In 2015, some 250 million migrants living outside their countries of origin sent nearly $450 billion back home in remittances. Development aid in the same year totalled $131.6 billion, less than half of what migrants sent home; showing the vital financial contribution they make to the economic stability of their families and countries.
“The remittances sent back to relatives provide a lifeline, particularly to tens of millions of families living in fragile or post-conflict societies,” said Kanayo F. Nwanze, President of the International Fund for Agricultural Development (IFAD) on the occasion of the International Day of Family Remittances, which holds every June 16. “Remittances can help rebuild the fabric of societies, spark economic development, and bring the stability necessary for a hopeful future.”
Like the rest of the world African migrants send more money home to their families than is sent by traditional Western aid donors in what is called Official Development Assistance (ODA). According to Hong Kong-based Ghanaian academic Adams Bodomo who researches remittances, about 75 percent of all transfers are informal and, therefore, impossible to track. “If we add all that [informal transfers] in, the diaspora remittances would be bigger by a factor of three or four times.” With the World Bank estimating that $35.2 billion was sent to Africa by the diaspora last year, the actual figure could be up to $140 billion.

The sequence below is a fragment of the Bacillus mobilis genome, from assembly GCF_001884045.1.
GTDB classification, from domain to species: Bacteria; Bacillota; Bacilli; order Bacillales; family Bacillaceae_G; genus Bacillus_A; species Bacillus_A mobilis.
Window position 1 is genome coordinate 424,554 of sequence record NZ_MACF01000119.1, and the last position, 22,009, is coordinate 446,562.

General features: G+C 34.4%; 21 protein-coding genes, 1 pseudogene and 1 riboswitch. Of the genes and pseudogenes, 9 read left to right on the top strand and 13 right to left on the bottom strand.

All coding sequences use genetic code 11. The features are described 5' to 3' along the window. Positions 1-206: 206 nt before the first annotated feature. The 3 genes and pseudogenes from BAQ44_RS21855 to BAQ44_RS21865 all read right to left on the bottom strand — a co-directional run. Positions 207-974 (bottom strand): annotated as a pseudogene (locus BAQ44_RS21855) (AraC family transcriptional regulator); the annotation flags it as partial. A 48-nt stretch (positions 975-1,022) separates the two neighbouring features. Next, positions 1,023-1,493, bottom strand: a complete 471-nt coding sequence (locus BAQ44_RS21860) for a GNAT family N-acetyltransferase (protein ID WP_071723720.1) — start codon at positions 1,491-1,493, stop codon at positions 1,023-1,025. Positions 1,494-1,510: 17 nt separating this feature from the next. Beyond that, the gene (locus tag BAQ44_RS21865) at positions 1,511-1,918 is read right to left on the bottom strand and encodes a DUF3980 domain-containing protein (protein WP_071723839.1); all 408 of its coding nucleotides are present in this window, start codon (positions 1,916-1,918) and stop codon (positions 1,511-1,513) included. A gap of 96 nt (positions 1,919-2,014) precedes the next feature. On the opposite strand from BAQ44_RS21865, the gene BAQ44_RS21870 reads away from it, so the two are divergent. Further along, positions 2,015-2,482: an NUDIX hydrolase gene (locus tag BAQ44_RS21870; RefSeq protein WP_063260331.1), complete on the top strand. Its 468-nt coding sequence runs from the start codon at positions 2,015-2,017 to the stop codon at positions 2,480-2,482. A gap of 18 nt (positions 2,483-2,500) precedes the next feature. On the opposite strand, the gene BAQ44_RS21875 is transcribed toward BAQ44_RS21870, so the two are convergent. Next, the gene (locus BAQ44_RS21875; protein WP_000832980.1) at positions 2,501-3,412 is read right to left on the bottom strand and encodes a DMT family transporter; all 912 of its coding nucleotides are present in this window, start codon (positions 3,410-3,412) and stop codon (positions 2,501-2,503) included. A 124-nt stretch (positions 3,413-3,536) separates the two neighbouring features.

Recently, IFAD-supported activities among the Somali diaspora in Europe and the United States have resulted in targeted investments that have had a positive impact on Somalia’s agriculture sector. Remittances to Somalia is the largest and most important financial flow going into the country. Even in Nigeria, Africa’s largest economy, remittances are second only to oil as a source of foreign exchange.
IFAD has long realised how important remittances are to developing economies, hence, the international financial institution has over the last decade piloted remittance programs in more than 40 developing countries, helping to aid the flow of funds and giving families more options to invest their money and create opportunities for business development and employment.
As an indication of the transformative potential of remittances, Nwanze said that the new Sustainable Development Goals have set a target of 15 years to end extreme poverty. Within this time, migrants abroad will have sent an accumulated $7.5 trillion to their hometowns in developing countries.
On 19 September, the UN Plenary Session on Large Movements of Refugees and Migrants will address the treatment and well-being of the millions of migrants and refugees and their families back home. Taken together, it is estimated that one out of every seven people on earth – more than one billion individuals – are directly impacted by remittances.